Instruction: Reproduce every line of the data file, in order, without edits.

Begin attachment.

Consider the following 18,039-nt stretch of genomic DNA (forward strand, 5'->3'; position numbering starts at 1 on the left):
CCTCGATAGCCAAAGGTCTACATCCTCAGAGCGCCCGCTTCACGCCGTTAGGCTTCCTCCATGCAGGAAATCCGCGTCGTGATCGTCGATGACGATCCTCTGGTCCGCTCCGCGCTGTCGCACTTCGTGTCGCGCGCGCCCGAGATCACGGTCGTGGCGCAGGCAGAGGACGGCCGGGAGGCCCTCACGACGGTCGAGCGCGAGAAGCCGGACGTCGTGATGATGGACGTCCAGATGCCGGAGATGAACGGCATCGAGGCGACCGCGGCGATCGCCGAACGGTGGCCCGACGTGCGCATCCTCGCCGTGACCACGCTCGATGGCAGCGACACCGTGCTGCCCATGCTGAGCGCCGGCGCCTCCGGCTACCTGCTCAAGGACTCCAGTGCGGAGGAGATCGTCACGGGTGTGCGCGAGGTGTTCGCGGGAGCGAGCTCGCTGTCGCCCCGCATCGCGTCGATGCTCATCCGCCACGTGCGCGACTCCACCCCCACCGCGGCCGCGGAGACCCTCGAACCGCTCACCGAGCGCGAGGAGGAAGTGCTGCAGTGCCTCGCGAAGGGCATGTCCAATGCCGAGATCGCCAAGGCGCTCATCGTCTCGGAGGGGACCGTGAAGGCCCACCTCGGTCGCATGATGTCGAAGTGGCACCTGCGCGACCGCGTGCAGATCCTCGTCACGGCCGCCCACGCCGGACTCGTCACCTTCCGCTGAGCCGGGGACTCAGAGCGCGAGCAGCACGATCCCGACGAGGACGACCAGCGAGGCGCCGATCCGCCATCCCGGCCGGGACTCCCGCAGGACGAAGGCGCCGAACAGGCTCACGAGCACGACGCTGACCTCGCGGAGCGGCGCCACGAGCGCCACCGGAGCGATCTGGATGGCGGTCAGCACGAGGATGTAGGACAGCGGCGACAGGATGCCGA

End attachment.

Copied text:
Consider the following 18,039-nt stretch of genomic DNA (forward strand, 5'->3'; position numbering starts at 1 on the left):
CCTCGATAGCCAAAGGTCTACATCCTCAGAGCGCCCGCTTCACGCCGTTAGGCTTCCTCCATGCAGGAAATCCGCGTCGTGATCGTCGATGACGATCCTCTGGTCCGCTCCGCGCTGTCGCACTTCGTGTCGCGCGCGCCCGAGATCACGGTCGTGGCGCAGGCAGAGGACGGCCGGGAGGCCCTCACGACGGTCGAGCGCGAGAAGCCGGACGTCGTGATGATGGACGTCCAGATGCCGGAGATGAACGGCATCGAGGCGACCGCGGCGATCGCCGAACGGTGGCCCGACGTGCGCATCCTCGCCGTGACCACGCTCGATGGCAGCGACACCGTGCTGCCCATGCTGAGCGCCGGCGCCTCCGGCTACCTGCTCAAGGACTCCAGTGCGGAGGAGATCGTCACGGGTGTGCGCGAGGTGTTCGCGGGAGCGAGCTCGCTGTCGCCCCGCATCGCGTCGATGCTCATCCGCCACGTGCGCGACTCCACCCCCACCGCGGCCGCGGAGACCCTCGAACCGCTCACCGAGCGCGAGGAGGAAGTGCTGCAGTGCCTCGCGAAGGGCATGTCCAATGCCGAGATCGCCAAGGCGCTCATCGTCTCGGAGGGGACCGTGAAGGCCCACCTCGGTCGCATGATGTCGAAGTGGCACCTGCGCGACCGCGTGCAGATCCTCGTCACGGCCGCCCACGCCGGACTCGTCACCTTCCGCTGAGCCGGGGACTCAGAGCGCGAGCAGCACGATCCCGACGAGGACGACCAGCGAGGCGCCGATCCGCCATCCCGGCCGGGACTCCCGCAGGACGAAGGCGCCGAACAGGCTCACGAGCACGACGCTGACCTCGCGGAGCGGCGCCACGAGCGCCACCGGAGCGATCTGGATGGCGGTCAGCACGAGGATGTAGGACAGCGGCGACAGGATGCCGA